Ultrasonographic examination revealed a cervical tumor sized 40×19×35 mm, with involvement of the anterior fornix of the vagina, without evidence of parametrial invasion, and a normally growing fetus with normal hemodynamic parameters. Magnetic resonance imaging (MRI) revealed no evidence of lymph node involvement or metastatic disease (Fig. 1). The tumor was classified as clinical stage IIA1 according to the guidelines of the International Federation of Gynecology and Obstetrics.

On histological examination of biopsy material, the mass was diagnosed as high-grade cervical LCNEC, and immunohistochemistry revealed positive staining for chromogranin, synaptophysin, CD56, cytokeratin (CK) 7 and K-i67 (>80%), and negative for p63. The levels of carcinoembryonic antigen and squamous cell carcinoma antigen were within the normal range. Human papillomavirus (HPV) 18 was identified by polymerase chain reaction analysis.

The patient received neoadjuvant chemotherapy (NACT) with 3 cycles of cisplatin (CDDP; 50 mg/m2) and etoposide (VP-16; 100 mg/m2) every 3 weeks, without associated toxicity and with good fetal development. The patient was clinically followed every 2 weeks with ultrasonographic and gynecological examinations. Fetal control was regularly performed with ultrasound and Doppler examination. The tumor remained stable during that period.

At 31.4 weeks, the patient underwent radical hysterectomy with nerve sparing (type C1), along with bilateral adnexectomy and pelvic and inframesenteric para-aortic lymphadenectomy (Fig. 2). The fetus was delivered with caesarian section, without complications or morphological malformations. There were no intraoperative or postoperative complications. Within the first 2 days the patient had post-void residual urine volume <100 ml. The hospital stay was 6 days.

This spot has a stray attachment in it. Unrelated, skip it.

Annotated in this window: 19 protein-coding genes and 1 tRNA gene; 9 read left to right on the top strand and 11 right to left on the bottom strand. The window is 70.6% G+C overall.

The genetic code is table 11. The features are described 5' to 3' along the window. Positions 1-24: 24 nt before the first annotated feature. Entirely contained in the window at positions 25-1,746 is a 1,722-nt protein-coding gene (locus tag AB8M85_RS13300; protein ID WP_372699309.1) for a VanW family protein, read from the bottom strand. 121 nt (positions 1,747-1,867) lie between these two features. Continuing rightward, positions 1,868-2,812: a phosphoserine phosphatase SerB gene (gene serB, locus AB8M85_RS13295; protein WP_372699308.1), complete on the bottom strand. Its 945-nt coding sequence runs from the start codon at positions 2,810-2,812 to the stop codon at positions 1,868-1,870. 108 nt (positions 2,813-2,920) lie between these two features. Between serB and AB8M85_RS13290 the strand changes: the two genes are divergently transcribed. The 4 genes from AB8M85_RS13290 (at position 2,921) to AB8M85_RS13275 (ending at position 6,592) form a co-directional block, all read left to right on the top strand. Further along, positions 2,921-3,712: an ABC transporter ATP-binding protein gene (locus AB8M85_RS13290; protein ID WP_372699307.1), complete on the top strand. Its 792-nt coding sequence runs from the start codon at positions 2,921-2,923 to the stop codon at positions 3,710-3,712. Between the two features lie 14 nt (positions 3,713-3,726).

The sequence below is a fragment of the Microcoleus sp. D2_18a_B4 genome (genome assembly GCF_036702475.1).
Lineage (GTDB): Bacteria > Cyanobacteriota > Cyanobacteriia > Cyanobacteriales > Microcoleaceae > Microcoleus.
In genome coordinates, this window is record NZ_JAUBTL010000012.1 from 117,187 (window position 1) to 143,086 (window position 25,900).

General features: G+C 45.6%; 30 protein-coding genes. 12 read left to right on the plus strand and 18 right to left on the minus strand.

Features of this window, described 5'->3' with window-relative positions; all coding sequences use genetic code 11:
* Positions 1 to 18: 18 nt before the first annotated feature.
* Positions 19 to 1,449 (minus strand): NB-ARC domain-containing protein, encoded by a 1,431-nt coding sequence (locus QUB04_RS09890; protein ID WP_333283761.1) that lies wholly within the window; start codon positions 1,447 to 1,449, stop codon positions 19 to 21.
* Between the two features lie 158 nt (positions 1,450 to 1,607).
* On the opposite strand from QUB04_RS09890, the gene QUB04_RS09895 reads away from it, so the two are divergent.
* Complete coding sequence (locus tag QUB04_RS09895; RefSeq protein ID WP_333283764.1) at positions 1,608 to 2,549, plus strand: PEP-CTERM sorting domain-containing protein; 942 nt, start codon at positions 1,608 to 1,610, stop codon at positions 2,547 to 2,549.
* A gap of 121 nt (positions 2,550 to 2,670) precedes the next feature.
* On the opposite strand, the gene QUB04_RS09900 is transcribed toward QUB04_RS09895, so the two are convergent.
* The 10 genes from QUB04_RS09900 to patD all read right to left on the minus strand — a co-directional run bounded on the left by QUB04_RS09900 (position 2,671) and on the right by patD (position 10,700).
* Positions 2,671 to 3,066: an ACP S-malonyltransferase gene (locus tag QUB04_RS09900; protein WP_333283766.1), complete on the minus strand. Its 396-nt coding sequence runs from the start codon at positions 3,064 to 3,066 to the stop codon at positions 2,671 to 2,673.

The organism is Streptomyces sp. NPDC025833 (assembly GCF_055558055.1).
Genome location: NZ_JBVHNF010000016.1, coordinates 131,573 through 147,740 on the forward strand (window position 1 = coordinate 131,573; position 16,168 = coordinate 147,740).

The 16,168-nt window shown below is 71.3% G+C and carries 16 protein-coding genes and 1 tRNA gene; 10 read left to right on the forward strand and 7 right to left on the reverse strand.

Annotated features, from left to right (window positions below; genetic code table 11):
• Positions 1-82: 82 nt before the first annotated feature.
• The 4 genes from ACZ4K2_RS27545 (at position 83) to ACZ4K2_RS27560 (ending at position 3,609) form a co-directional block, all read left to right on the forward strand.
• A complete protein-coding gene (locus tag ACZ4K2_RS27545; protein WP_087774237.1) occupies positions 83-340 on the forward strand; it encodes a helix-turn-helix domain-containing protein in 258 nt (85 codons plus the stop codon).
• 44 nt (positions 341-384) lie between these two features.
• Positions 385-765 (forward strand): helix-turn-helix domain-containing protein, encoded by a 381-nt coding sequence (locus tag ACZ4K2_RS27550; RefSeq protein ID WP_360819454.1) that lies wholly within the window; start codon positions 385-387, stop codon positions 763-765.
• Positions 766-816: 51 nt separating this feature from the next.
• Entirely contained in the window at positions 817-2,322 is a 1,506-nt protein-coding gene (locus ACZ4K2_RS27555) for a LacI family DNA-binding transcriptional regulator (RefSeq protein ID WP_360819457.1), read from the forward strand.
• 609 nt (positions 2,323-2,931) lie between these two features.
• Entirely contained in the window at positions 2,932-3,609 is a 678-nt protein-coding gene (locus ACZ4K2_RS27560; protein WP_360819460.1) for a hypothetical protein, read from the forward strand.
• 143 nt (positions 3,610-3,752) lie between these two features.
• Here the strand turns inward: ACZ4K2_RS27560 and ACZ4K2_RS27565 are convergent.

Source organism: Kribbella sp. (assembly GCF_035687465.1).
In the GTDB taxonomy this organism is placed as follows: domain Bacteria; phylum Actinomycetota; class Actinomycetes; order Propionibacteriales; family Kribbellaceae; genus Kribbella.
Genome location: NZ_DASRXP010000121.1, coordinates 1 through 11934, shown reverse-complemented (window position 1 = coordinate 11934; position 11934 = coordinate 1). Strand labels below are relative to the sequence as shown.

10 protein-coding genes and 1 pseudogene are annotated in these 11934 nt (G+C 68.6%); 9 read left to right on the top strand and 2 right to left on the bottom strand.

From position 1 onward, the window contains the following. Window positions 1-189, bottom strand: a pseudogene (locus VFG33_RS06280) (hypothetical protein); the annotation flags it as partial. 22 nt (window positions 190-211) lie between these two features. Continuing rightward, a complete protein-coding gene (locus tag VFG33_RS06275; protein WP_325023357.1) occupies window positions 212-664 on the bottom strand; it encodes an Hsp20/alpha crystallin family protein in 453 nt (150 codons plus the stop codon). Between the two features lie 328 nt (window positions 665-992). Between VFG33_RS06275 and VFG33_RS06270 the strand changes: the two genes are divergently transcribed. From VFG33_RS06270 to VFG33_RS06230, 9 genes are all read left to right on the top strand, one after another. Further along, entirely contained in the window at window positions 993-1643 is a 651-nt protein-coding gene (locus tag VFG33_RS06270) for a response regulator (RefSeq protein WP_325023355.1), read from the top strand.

The surgical specimen displayed a high-grade cervical LCNEC sized 40×16 mm, with positive lymphovascular space invasion, but without parametrial, vaginal, placental or lymph node involvement (pelvic nodes 0/22, para-aortic nodes 0/18). The surgical margins were negative (Fig. 3).

The patient completed treatment with chemoradiation (intensity-modulated radiotherapy at 45 Gy/15 fr and 5 cycles of concomitant weekly CDDP at 40 mg/m2); she was unable to receive the sixth cycle due to the development of G3 asthenia after the fifth cycle.

During follow-up, physical examination, cytology, measurement of tumor marker levels and computed tomographic examination revealed no evidence of recurrence or metastasis at 38 months postoperatively. The baby has also been followed up, without any signs of neurodevelopmental disorders in July 2018.


Over the past decades, there has been a rising trend of pregnancy at more advanced ages; therefore, cancer during gestation is an increasing problem in clinical practice. Cervical cancer is the second most commonly diagnosed cancer during pregnancy, following breast cancer. NEC of the cervix appears to occur in women who are younger compared with those with the more common HPV-associated cervical cancers; therefore, pregnancy may be a more serious concern for such patients (3).